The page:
It is not as though this Administration does not know how to spend money. This is not a question of money, but of priorities when you are spending $3.8T and betting in only $2.5T.
Whose idea, who made that recommendation to cancel Constellation?
What this process unanimous in cancellign Constellation?
Will not discuss the predisisional information.
What are the steps to getting to Mars. Need to look at Constellation as to what tech was developed. That determines what more we need to do. Then we sit down and decision, based on what we need, what do we need to get there?
Is the Moon a part of this program?
Yes, the Moon is one stop. But we don’t need to live there.
We need to study asteroids. Why? Because they can do bad things to earth. One of the jobs of NASA is to defend the earth against impacts by things, not people.
When will you have a plan as to where we are going, when we will get there, and how much will it cost?
We will have a plan. But two weeks
Plans and money go together! Without a plan, money will not follow.
Using Constellation as an example as where I was when I came to office. Constellation was a lunar-centric program. No money to plan to go to Mars. Constellation upon my entry did not have landers, thought but no money. We were planning habitats on lunar surface when we don’t need that. I will never send a human into space for a mission that a robot could do.
Respectfully, when Kennedy challenged us to go to moon, we didn’t have the technology. If we don’t have a goal to go with a specific time, we lack drive and focus.
How are we going to get to the ISS?
Same as we did after Columbia–Soyuz.
We are stuck where we are because we don’t have an American alternative.
What about extending Shuttle during the gap
Can’t recommend that. Little value in stretching Shuttle. $2.5B yearly to operate Shuttle. We don’t have the money.
How will we reassemble folks who have left when we finally are ready to go back up?
I can’t save all of the jobs. We were going to try to keep as many by transitioning them to Constellation. Hopeful that some will be picked up by commercial folks.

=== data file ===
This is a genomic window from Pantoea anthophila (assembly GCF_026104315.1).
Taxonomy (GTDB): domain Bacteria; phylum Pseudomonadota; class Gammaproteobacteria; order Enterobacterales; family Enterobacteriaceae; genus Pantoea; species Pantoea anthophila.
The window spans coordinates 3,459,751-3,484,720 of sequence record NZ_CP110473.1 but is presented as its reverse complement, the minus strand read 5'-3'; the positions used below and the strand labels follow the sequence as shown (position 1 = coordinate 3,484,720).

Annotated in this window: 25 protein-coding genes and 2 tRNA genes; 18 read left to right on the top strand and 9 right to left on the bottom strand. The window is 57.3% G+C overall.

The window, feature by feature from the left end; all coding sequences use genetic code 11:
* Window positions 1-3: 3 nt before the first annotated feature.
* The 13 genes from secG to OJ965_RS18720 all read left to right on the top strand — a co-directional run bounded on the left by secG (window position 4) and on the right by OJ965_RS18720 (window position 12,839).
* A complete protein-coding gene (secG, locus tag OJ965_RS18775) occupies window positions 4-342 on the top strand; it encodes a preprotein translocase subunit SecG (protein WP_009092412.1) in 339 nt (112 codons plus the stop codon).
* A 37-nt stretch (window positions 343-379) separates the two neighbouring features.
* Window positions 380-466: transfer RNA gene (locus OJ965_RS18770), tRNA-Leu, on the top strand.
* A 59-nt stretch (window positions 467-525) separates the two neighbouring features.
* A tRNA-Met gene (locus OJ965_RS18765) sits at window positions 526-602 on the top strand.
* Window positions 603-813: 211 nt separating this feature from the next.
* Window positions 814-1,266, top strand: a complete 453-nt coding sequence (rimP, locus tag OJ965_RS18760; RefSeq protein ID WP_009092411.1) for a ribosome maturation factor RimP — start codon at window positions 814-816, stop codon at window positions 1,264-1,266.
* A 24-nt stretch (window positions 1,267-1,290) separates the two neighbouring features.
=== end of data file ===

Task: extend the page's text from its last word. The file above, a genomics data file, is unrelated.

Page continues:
Senator LeMieux, one of the things we pride ourselves on is that space is a non-partisan issue and we run the Committee this way. We all have sharp differences with the Administration over the budget. NASA had been starved for money and no rocket to replace the Shuttle. I want this Committee to be very active as we, along with Appropriations, “perfect” this budget.
Thank you for having me, look forward to working with the Committee, and we’ll get it right.
AmericaSpace Note: Second hearing panel being seated.
Distinguished panel. Will not have the same fireworks as before. Introduce the panel.
Captain “Hoot” Gibson — Known in the astronaut office as the best-of-the-best. First of class Top Gun graduate.
Miles O’Brien– Thirty-year journalist. Was chosen to fly on Shuttle as first journalist.
Michael Snyder — Started at Kennedy Center, engineer on propulsion and power systems and now a manager for those systems. We wanted someone who has been on the line.
Tom Young — Brings the grey hair on the panel. One of the most accomplished people in space. Member of National Academy of Engineering. Former COO of Martin Marietta.
Going by alphabetical order, so starting with Capt. Gibson.
I was asked to talk about canceling Constellation and using commercial as replacement.
The Administration’s proposal open more questions than answers and has not clear path.
No technology pull so needed for technological innovation. This is unfocused.
Could end NASA space endeavors.
NASA is the leader in space today.
Now NASA must establish itself as the leader in beyond LEO travel. Augustine said now is the time to chart the path for human expansion into the solar system. This is inherent governmental due to risk to astronauts and large amounts of investment needed.
Astronaut safety is the number one priority.
As for continuing the Shuttle, it is according to the Augustine Committee the most reliable spacecraft available, noting that new human spacecraft are initially unreliable.
Commercial sector may eventually reach reliability to be as safe as NASA is in transporting astronauts, but until then they should be limited to cargo. Commercial sector should be assisted, but we must not just let go of core expertise at NASA in human space flight.
More than 1/3 of NASA human space flight workers are at risk of loosing their jobs.
Commercial spacecraft may eventually be reliable enough to transport astronauts and working with NASA centers of expertise.
We need a backup to the Soyuz.